Connecticut has its first known case of the omicron COVID-19 variant, the governor's office announced over the weekend, and Gov. Ned Lamont is urging residents to take necessary precautions to protect themselves and the people around them.
He was in New Haven this morning, encouraging residents to get COVID-19 booster shots.
Lamont said Monday that there will always be a new variant and mild illness cannot always be prevented, but the vaccines and boosters are keeping people alive.
Officials said the world is so interconnected that happens at one end will wind up on your doorstep within weeks.
“(I)f there’s a new variant in southern Africa, it will be in Connecticut by the end of the month and this is what it means to be working through this together,” Lamont said.
He said the COVID-19 infection rate was 5.8 percent over the weekend, 5.8 percent for the week, which is the lowest in the region and the region is popping up.
“I must urge everyone in Connecticut not to panic. While we are still learning more about this variant, our health providers are continuing to do their best to protect everyone. We have life-saving tools like vaccines and boosters available to fight this pandemic – including the Delta and Omicron variants – and I urge everyone to take the necessary precautions to protect themselves and everyone around them,” Lamont said in a statement on Saturday.
The first case of the omicron variant in Connecticut is a man in his 60s from Hartford County who is fully vaccinated and developed mild symptoms on Nov. 27 and had a positive at-home COVID-19 test on Nov. 29, then a positive molecular test on Dec. 1.
The governor’s office said a fully vaccinated family member traveled to New York City between Nov. 17 and Nov. 22 to attend the Anime NYC 2021 convention at the Javits Center, developed mild symptoms on Nov. 21 and on Nov. 23 took an at-home COVID-19 test that was positive. The family member’s symptoms have resolved and COVID-19 testing on additional family members is pending, according to the governor’s office.
Health officials in Minnesota said last week that a man who had not traveled outside the U.S. began experiencing symptoms the day after attending the Anime NYC 2021 convention in New York City. Minnesota’s health commissioner said it's likely the man contracted COVID-19 at the convention, but officials did not know for sure.
“As I’ve been saying for the last several days, given the speed that this new variant has been spreading around the world and its positive identification in several states, we presumed it was already in our state and the information we received from the lab today confirms that fact,” Lamont said in a statement. “This likely is not the only case of the variant in the state. That being said, I must urge everyone in Connecticut not to panic.”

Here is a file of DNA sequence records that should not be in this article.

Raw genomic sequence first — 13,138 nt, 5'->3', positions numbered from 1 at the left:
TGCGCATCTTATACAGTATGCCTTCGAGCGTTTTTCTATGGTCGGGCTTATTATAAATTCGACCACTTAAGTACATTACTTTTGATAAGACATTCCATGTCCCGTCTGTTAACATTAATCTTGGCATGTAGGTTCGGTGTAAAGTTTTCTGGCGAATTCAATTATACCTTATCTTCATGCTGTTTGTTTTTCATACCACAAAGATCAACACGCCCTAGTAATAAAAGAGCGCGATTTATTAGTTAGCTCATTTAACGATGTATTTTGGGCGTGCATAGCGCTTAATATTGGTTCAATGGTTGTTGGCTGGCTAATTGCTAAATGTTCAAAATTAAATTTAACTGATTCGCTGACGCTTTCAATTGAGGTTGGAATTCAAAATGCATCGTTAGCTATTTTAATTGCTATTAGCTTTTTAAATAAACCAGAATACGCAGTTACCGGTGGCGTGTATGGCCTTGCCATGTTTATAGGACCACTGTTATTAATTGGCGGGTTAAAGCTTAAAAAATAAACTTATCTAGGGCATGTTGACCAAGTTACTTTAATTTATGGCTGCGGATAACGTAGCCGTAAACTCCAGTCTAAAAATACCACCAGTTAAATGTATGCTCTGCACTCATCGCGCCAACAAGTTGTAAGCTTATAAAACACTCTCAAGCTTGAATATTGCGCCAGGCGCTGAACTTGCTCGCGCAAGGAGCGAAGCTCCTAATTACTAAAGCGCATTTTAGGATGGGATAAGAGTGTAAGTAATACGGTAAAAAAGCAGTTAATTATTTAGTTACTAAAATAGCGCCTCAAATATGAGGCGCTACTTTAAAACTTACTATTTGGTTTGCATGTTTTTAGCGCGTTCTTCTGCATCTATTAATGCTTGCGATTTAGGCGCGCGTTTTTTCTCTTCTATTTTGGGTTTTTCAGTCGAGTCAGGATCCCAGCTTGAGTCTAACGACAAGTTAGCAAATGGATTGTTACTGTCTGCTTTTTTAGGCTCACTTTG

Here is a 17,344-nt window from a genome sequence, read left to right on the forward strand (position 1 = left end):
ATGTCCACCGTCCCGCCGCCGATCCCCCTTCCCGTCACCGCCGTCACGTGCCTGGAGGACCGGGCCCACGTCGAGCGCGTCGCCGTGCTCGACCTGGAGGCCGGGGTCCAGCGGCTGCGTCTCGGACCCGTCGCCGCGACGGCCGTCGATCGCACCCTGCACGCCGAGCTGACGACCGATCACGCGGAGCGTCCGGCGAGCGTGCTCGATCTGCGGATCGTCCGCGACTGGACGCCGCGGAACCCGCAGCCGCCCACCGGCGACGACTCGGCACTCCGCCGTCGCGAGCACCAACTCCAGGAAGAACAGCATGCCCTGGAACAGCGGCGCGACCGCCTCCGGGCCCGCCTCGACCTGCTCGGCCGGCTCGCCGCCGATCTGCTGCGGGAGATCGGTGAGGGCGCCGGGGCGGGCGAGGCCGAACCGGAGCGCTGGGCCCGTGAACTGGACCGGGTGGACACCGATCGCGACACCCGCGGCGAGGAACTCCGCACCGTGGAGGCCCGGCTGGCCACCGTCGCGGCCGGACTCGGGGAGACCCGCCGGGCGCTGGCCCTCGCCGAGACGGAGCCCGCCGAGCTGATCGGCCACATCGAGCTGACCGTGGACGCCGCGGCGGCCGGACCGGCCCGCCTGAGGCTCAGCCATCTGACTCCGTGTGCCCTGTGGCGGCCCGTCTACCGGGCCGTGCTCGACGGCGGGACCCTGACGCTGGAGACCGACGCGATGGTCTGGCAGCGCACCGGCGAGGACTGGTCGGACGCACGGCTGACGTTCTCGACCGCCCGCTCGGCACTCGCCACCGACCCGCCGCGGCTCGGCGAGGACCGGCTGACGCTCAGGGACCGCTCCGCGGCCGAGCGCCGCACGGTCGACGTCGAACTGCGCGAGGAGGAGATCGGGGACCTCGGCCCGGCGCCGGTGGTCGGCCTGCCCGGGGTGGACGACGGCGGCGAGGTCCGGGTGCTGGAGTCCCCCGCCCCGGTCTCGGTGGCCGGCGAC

He went on to say that while we are still learning more about this variant, health providers are continuing to do their best to protect everyone.
“We have life-saving tools like vaccines and boosters available to fight this pandemic – including the Delta and Omicron variants – and I urge everyone to take the necessary precautions to protect themselves and everyone around them,” Lamont said.
Connecticut Public Health Commissioner Dr. Manisha Juthani said both affected individuals have had mild symptoms.
“It is reassuring as their immunity seems to be helping them fight off this infection. Vaccination and boosters are still our greatest offense. If we can keep people out of the hospital, reducing morbidity and mortality of COVID-19, it is still a win for vaccines in our society,” she said.
Juthani said Monday that 70 to 80 percent of people who are in the hospital with coronavirus are unvaccinated.
"The virus finds the unvaccinated," she said. "If you have been on the fence, this is your moment, this winter to protect yourselves and your family and protect yourself from getting into the hospital."
She said the delta variant is still here and it's what is causing most of the problems.
"If we convert this disease into something where you cuddle up in a blanket if you're vaccinated and stay home for a few days and then get better, that is the success of the vaccines," Juthani said.
Juthani said the immunity you get from a booster starts immediately.
"The immunity that you get from a booster starts immediately because your first two shots got you to a certain level. Waning immunity just means that it's slowly coming down with time. When you get your booster, you start going back up right away," she said.
"Every day after that booster, you are that much more protected, You're not wasting any time at all by getting booster," Juthani said.
She also urged people to wear masks when you are around large groups of people as well as people whose status you are not aware of.
Where to Get a COVID-19 Booster in Connecticut
The Connecticut Department of Public Health has opened mobile COVID-19 booster clinics throughout the state and urged residents to receive a booster dose.
Connecticut Mobile COVID-19 Booster Clinics
- New Haven: New Haven Public Library, seven days a week, 10 a.m. to 4 p.m. No appointment is needed.
- Stamford: Jackie Robinson Park, seven days a week, 10 a.m. to 4 p.m. No appointment is needed.
- Trumbull: Trumbull Mall, Friday to Sunday, 11 a.m. to 3 p.m. No appointment is needed.
- Waterbury: 910 Wolcott St., 9 a.m. to 3 p. m. on Saturday and 8 a.m. to noon on Sunday. No appointment is needed.
- Windsor Locks: Bradley Airport, Thursday through Sunday, 11 a.m. to 7 p.m. No appointment is needed.
Where COVID-19 Omicron Variant Has Been Detected in the U.S.
- New Jersey
- New York
Lamont, Lt. Governor Susan Bysiewicz, Congresswoman Rosa DeLauro, Mayor Justin Elicker, Juthani, and Griffin Health CEO and President Patrick Charmel took part in a news conference at 9:30 a.m. at New Haven Union Station.